Russia: S-300 Delivery To Iran Won’t Happen Soon

The delivery of S-300 air defense systems to Iran is not a matter of near future, Deputy Foreign Minister Sergey Ryabkov told the media on Thursday, according to official Russian news agency Tass.

“I do not think that it is a matter of near future. It is far more important that a political and legal decision has been taken to open up such an opportunity,” Ryabkov said, adding that “the situation had changed drastically” after Russian President Vladimir Putin’s April 13 decision to lift the freeze on the sale of S-300 systems to Iran, and signed a decree allowing such deliveries.

The statement by Rybakov does not necessarily mean that Moscow is postponing the delivery, since experts have said that it could take two years for the systems to be installed in any case.

Under a 2007 contract, Moscow was to deliver to Tehran five medium range S-300 missile systems worth over $800 million. The missiles were seen as game-changers that would make it much more difficult for Israel or another state to attack Iran’s nuclear facilities with planes and/or missiles.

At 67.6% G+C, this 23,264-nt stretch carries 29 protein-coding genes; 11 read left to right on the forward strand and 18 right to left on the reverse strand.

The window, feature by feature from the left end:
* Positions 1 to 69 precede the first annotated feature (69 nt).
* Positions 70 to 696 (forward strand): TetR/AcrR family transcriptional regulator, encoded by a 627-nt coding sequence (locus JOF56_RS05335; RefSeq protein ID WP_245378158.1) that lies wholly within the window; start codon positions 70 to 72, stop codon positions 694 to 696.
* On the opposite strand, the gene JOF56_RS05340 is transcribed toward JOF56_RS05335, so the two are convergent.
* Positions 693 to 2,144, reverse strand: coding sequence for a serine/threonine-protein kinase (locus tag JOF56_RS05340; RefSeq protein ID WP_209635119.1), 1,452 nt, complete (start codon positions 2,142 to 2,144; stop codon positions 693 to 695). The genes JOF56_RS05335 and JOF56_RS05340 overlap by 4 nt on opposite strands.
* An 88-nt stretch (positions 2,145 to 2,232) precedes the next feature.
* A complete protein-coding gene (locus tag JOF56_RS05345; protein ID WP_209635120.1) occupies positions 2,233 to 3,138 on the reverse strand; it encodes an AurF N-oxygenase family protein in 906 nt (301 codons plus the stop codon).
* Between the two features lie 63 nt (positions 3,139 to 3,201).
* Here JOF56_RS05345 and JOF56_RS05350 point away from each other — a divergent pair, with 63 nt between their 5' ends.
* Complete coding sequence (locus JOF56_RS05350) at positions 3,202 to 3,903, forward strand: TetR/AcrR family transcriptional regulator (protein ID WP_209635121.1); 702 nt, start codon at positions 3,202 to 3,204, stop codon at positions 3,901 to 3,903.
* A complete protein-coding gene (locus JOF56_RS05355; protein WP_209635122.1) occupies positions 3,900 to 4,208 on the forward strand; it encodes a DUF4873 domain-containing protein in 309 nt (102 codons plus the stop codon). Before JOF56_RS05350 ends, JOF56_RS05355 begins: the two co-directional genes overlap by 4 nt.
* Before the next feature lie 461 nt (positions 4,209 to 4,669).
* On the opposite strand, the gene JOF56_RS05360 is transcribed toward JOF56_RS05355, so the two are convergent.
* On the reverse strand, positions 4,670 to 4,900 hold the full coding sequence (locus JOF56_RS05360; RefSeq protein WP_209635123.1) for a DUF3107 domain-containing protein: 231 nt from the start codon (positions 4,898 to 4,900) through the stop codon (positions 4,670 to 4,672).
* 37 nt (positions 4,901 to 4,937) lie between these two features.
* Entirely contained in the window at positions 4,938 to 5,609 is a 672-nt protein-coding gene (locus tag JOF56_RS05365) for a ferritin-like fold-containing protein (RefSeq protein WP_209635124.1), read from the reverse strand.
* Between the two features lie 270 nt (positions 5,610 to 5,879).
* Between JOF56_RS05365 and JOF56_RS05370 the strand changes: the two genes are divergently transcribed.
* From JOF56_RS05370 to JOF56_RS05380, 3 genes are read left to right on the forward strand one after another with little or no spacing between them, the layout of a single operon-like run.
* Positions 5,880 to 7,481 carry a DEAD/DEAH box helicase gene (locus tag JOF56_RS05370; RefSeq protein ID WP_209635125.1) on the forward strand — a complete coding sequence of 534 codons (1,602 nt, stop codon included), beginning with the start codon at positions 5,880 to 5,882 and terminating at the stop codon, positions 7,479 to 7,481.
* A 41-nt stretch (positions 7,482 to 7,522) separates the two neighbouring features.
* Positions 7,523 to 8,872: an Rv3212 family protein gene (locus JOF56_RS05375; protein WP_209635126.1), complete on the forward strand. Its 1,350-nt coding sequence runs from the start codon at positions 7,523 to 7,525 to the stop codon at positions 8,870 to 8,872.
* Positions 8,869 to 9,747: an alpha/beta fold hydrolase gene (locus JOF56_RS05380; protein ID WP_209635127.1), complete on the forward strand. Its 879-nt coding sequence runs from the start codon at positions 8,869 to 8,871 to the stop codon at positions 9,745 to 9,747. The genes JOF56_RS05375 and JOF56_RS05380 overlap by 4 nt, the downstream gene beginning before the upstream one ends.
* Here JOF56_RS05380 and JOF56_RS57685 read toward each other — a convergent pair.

The Iranian side paid $166.8 million in advance, according to Tass. However, by mid-2010 the systems had still not been not supplied to Iran.

In September 2010, then-President Dmitry Medvedev signed a decree regarding the implementation of UN Security Council Resolution 1929, which specifically banned the supply of S-300s to Iran.

The contract with Iran was then canceled and the advance payment was sent back to the Islamic Republic.

Tass cited Russian Foreign Minister Sergey Lavrov as explaining that Russia’s embargo on deliveries of S-300 systems to Iran is no longer needed due to progress in the resolution of the standoff around Iran’s nuclear program.

“Initially, the decision to suspend the implementation of the contract, which was already signed and came into force, was made in September 2010,” he recalled. “It was done in the interests of support for consolidated efforts of the six international negotiators to stimulate a maximally constructive process of talks on settlement of the situation around Iran’s nuclear program.”

The embargo “was done absolutely voluntarily,” he stressed.

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